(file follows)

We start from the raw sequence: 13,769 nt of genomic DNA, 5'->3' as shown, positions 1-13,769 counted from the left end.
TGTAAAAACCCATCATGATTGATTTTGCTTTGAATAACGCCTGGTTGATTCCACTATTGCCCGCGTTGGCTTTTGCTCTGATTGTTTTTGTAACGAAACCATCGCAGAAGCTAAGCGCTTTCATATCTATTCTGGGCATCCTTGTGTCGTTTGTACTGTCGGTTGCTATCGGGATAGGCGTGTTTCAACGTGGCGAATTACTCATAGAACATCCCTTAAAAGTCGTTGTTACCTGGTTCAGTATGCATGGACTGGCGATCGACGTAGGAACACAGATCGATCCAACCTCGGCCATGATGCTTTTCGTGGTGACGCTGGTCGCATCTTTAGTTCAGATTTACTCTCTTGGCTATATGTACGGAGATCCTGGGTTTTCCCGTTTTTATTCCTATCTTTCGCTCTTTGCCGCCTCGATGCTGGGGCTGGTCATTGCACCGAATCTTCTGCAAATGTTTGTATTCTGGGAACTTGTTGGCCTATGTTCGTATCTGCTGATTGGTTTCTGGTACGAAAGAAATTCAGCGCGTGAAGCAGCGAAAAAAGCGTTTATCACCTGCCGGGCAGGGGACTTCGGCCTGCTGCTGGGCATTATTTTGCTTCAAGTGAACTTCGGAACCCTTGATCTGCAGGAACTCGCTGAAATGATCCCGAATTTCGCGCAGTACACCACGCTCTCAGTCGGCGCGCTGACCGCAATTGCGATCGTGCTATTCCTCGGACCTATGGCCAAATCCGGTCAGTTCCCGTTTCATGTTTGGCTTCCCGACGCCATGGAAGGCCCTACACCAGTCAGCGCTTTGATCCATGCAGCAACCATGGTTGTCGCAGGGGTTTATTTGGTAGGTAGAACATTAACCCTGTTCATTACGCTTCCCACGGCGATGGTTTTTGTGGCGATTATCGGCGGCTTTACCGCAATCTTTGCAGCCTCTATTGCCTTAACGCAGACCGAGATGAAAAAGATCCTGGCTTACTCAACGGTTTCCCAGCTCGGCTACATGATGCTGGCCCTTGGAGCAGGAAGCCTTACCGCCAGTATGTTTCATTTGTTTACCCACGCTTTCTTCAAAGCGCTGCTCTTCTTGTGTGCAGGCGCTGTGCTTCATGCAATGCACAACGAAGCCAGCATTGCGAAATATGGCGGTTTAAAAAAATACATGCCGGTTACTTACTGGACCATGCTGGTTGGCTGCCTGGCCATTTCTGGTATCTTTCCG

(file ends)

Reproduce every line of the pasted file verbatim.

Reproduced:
We start from the raw sequence: 13,769 nt of genomic DNA, 5'->3' as shown, positions 1-13,769 counted from the left end.
TGTAAAAACCCATCATGATTGATTTTGCTTTGAATAACGCCTGGTTGATTCCACTATTGCCCGCGTTGGCTTTTGCTCTGATTGTTTTTGTAACGAAACCATCGCAGAAGCTAAGCGCTTTCATATCTATTCTGGGCATCCTTGTGTCGTTTGTACTGTCGGTTGCTATCGGGATAGGCGTGTTTCAACGTGGCGAATTACTCATAGAACATCCCTTAAAAGTCGTTGTTACCTGGTTCAGTATGCATGGACTGGCGATCGACGTAGGAACACAGATCGATCCAACCTCGGCCATGATGCTTTTCGTGGTGACGCTGGTCGCATCTTTAGTTCAGATTTACTCTCTTGGCTATATGTACGGAGATCCTGGGTTTTCCCGTTTTTATTCCTATCTTTCGCTCTTTGCCGCCTCGATGCTGGGGCTGGTCATTGCACCGAATCTTCTGCAAATGTTTGTATTCTGGGAACTTGTTGGCCTATGTTCGTATCTGCTGATTGGTTTCTGGTACGAAAGAAATTCAGCGCGTGAAGCAGCGAAAAAAGCGTTTATCACCTGCCGGGCAGGGGACTTCGGCCTGCTGCTGGGCATTATTTTGCTTCAAGTGAACTTCGGAACCCTTGATCTGCAGGAACTCGCTGAAATGATCCCGAATTTCGCGCAGTACACCACGCTCTCAGTCGGCGCGCTGACCGCAATTGCGATCGTGCTATTCCTCGGACCTATGGCCAAATCCGGTCAGTTCCCGTTTCATGTTTGGCTTCCCGACGCCATGGAAGGCCCTACACCAGTCAGCGCTTTGATCCATGCAGCAACCATGGTTGTCGCAGGGGTTTATTTGGTAGGTAGAACATTAACCCTGTTCATTACGCTTCCCACGGCGATGGTTTTTGTGGCGATTATCGGCGGCTTTACCGCAATCTTTGCAGCCTCTATTGCCTTAACGCAGACCGAGATGAAAAAGATCCTGGCTTACTCAACGGTTTCCCAGCTCGGCTACATGATGCTGGCCCTTGGAGCAGGAAGCCTTACCGCCAGTATGTTTCATTTGTTTACCCACGCTTTCTTCAAAGCGCTGCTCTTCTTGTGTGCAGGCGCTGTGCTTCATGCAATGCACAACGAAGCCAGCATTGCGAAATATGGCGGTTTAAAAAAATACATGCCGGTTACTTACTGGACCATGCTGGTTGGCTGCCTGGCCATTTCTGGTATCTTTCCG